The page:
I have not been able to verify this anecdote, but in this case I am inclined, in mitigation, to plead what I shall call the Boris Johnson defence. It may not be true, but something like it is very likely to have happened or to happen in the future. In this context, and unlike the case of the recycled teabags or the Euro-coffin discussed by Mr Johnson with the Treasury Select Committee , it is a useful illustration of the kind of unexpected consequence that needs to be covered in thinking through the technicalities of a system with major electric vehicle penetration.
Wednesday, May 4, 2016
One question that may arise in the UK’s referendum debate is the effect of EU membership on the continuing force of the Paris COP 21 agreement, if the UK votes to leave the EU. Will the UK still be bound by the agreement if it leaves? The answer, unsurprisingly perhaps, is relatively simple to state but perhaps more complex in practice.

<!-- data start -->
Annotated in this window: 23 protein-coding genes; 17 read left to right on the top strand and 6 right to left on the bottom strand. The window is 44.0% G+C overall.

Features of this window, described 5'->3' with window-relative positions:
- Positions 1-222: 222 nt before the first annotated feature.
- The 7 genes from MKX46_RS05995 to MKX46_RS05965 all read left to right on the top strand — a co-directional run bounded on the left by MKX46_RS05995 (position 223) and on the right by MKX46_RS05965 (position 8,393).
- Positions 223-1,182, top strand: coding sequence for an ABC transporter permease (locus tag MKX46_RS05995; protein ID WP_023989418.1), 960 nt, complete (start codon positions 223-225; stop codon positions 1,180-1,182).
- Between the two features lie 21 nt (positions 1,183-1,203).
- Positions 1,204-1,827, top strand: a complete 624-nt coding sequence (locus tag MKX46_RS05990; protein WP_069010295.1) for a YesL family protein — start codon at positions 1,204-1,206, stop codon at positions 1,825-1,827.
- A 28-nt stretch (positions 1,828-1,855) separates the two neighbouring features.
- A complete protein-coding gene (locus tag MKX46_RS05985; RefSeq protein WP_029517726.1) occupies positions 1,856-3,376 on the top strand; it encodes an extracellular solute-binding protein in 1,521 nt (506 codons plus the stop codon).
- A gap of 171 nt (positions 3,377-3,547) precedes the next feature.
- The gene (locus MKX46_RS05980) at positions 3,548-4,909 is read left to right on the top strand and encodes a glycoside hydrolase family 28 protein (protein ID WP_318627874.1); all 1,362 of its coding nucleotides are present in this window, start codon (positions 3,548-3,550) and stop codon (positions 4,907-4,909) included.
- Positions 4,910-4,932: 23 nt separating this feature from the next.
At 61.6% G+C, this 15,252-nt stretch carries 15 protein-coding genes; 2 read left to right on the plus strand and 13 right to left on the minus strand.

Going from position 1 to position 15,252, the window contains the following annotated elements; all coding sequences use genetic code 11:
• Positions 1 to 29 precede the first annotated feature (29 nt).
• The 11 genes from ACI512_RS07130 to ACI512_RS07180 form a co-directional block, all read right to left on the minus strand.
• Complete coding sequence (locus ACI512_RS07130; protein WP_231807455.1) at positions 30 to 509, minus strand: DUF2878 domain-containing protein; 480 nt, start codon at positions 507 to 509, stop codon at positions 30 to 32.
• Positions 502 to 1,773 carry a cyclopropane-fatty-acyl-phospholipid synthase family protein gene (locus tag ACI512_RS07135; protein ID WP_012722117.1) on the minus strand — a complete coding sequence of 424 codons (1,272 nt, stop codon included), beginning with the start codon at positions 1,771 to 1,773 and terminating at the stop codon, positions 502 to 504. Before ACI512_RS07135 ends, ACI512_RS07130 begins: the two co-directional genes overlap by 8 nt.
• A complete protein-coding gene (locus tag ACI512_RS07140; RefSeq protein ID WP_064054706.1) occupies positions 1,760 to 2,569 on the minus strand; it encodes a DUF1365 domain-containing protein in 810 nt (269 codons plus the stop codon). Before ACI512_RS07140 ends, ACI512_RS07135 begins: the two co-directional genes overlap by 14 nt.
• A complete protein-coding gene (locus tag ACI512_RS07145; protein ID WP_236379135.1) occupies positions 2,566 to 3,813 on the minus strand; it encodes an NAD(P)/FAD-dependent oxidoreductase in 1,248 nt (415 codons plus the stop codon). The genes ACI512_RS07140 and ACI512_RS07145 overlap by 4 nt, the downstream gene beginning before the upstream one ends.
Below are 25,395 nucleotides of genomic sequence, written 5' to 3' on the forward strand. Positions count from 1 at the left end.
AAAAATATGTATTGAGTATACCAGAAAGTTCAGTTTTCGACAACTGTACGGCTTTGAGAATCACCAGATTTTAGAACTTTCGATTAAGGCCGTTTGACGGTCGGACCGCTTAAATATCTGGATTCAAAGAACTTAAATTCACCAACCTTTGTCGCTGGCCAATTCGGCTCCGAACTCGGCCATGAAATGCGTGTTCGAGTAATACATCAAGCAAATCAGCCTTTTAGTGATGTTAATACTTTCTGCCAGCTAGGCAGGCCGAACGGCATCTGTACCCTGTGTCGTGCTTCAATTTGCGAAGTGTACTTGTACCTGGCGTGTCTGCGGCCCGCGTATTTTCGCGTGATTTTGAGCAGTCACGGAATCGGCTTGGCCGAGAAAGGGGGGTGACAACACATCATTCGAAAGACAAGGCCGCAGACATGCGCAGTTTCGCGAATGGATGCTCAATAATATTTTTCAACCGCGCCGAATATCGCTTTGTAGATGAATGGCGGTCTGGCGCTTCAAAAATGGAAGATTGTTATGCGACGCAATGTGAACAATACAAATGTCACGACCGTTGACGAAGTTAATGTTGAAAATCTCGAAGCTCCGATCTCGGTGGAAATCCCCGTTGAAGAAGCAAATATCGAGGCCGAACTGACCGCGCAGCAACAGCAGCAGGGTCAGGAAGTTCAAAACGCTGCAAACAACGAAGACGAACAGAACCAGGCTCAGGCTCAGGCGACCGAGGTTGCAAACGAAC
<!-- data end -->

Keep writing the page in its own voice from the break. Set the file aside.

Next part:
First, both the EU and the UK separately became signatories (link provides a full list) on 22 April 2016, among 175 parties signing on that day. This in itself is a surprising story, with a previously recalcitrant Russia as one of the signatories, but not Saudi Arabia. The EU’s internal decision making processes are complex and the official Council decision authorising the EU signature to the Paris agreement was only published on 19 April.
It is likely that there will be significant further internal negotiation before the EU is able to ratify the agreement. Definition of competence is relevant here. In "economic" areas such as trade in goods and the internal market the EU has exclusive competence, but in areas such as environment and climate, competence is shared with member states. In these areas they conclude "mixed agreements" – where both EU and individual member states sign. But in any case significant negotiations are likely to be involved. It is unlikely that the EU would be able to sign up to a commitment without a clear understanding of how it would impact on the individual member states.
Prima facie the position is very simple. If the EU signed an agreement and the UK or any member state subsequently left, then that state would not be bound by the agreement unless it had also signed the agreement itself. If it had not signed it would not be so bound. If it had signed and the EU had not, it would also be bound.